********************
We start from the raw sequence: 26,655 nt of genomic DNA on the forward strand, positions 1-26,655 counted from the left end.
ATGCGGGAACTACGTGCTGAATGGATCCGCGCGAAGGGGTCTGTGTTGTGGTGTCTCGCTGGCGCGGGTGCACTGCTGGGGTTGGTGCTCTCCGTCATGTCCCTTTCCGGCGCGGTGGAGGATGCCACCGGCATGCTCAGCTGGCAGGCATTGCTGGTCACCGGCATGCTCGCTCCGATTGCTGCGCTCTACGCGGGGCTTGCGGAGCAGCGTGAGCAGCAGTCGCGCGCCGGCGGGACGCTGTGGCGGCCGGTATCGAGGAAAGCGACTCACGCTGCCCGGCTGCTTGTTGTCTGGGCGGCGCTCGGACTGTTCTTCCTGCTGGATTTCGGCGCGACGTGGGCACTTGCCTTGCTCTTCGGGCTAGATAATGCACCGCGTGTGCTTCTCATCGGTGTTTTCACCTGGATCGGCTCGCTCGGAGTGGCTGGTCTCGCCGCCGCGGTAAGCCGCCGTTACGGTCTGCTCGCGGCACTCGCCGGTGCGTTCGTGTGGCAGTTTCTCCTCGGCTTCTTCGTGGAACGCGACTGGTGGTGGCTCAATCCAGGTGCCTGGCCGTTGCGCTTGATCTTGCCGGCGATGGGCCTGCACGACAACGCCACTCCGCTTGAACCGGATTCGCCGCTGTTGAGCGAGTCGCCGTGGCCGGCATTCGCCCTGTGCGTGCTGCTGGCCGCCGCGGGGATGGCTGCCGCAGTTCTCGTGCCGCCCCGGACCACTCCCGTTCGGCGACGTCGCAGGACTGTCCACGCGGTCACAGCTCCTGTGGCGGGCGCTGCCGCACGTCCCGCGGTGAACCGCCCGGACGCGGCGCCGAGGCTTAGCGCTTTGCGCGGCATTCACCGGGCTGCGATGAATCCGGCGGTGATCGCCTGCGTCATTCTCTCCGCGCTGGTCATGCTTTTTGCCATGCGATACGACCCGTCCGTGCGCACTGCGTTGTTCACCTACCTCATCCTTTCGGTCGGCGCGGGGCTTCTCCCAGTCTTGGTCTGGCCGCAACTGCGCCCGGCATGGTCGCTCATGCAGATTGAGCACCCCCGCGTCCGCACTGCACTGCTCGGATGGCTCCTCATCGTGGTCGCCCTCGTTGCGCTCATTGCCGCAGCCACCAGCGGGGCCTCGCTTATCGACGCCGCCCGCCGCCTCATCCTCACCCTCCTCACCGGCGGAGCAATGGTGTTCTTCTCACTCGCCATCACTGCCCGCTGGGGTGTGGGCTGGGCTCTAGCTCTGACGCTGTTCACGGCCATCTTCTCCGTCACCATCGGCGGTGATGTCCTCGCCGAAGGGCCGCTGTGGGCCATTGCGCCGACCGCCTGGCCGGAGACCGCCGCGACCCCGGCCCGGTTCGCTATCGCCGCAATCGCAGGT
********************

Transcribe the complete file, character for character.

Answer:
We start from the raw sequence: 26,655 nt of genomic DNA on the forward strand, positions 1-26,655 counted from the left end.
ATGCGGGAACTACGTGCTGAATGGATCCGCGCGAAGGGGTCTGTGTTGTGGTGTCTCGCTGGCGCGGGTGCACTGCTGGGGTTGGTGCTCTCCGTCATGTCCCTTTCCGGCGCGGTGGAGGATGCCACCGGCATGCTCAGCTGGCAGGCATTGCTGGTCACCGGCATGCTCGCTCCGATTGCTGCGCTCTACGCGGGGCTTGCGGAGCAGCGTGAGCAGCAGTCGCGCGCCGGCGGGACGCTGTGGCGGCCGGTATCGAGGAAAGCGACTCACGCTGCCCGGCTGCTTGTTGTCTGGGCGGCGCTCGGACTGTTCTTCCTGCTGGATTTCGGCGCGACGTGGGCACTTGCCTTGCTCTTCGGGCTAGATAATGCACCGCGTGTGCTTCTCATCGGTGTTTTCACCTGGATCGGCTCGCTCGGAGTGGCTGGTCTCGCCGCCGCGGTAAGCCGCCGTTACGGTCTGCTCGCGGCACTCGCCGGTGCGTTCGTGTGGCAGTTTCTCCTCGGCTTCTTCGTGGAACGCGACTGGTGGTGGCTCAATCCAGGTGCCTGGCCGTTGCGCTTGATCTTGCCGGCGATGGGCCTGCACGACAACGCCACTCCGCTTGAACCGGATTCGCCGCTGTTGAGCGAGTCGCCGTGGCCGGCATTCGCCCTGTGCGTGCTGCTGGCCGCCGCGGGGATGGCTGCCGCAGTTCTCGTGCCGCCCCGGACCACTCCCGTTCGGCGACGTCGCAGGACTGTCCACGCGGTCACAGCTCCTGTGGCGGGCGCTGCCGCACGTCCCGCGGTGAACCGCCCGGACGCGGCGCCGAGGCTTAGCGCTTTGCGCGGCATTCACCGGGCTGCGATGAATCCGGCGGTGATCGCCTGCGTCATTCTCTCCGCGCTGGTCATGCTTTTTGCCATGCGATACGACCCGTCCGTGCGCACTGCGTTGTTCACCTACCTCATCCTTTCGGTCGGCGCGGGGCTTCTCCCAGTCTTGGTCTGGCCGCAACTGCGCCCGGCATGGTCGCTCATGCAGATTGAGCACCCCCGCGTCCGCACTGCACTGCTCGGATGGCTCCTCATCGTGGTCGCCCTCGTTGCGCTCATTGCCGCAGCCACCAGCGGGGCCTCGCTTATCGACGCCGCCCGCCGCCTCATCCTCACCCTCCTCACCGGCGGAGCAATGGTGTTCTTCTCACTCGCCATCACTGCCCGCTGGGGTGTGGGCTGGGCTCTAGCTCTGACGCTGTTCACGGCCATCTTCTCCGTCACCATCGGCGGTGATGTCCTCGCCGAAGGGCCGCTGTGGGCCATTGCGCCGACCGCCTGGCCGGAGACCGCCGCGACCCCGGCCCGGTTCGCTATCGCCGCAATCGCAGGT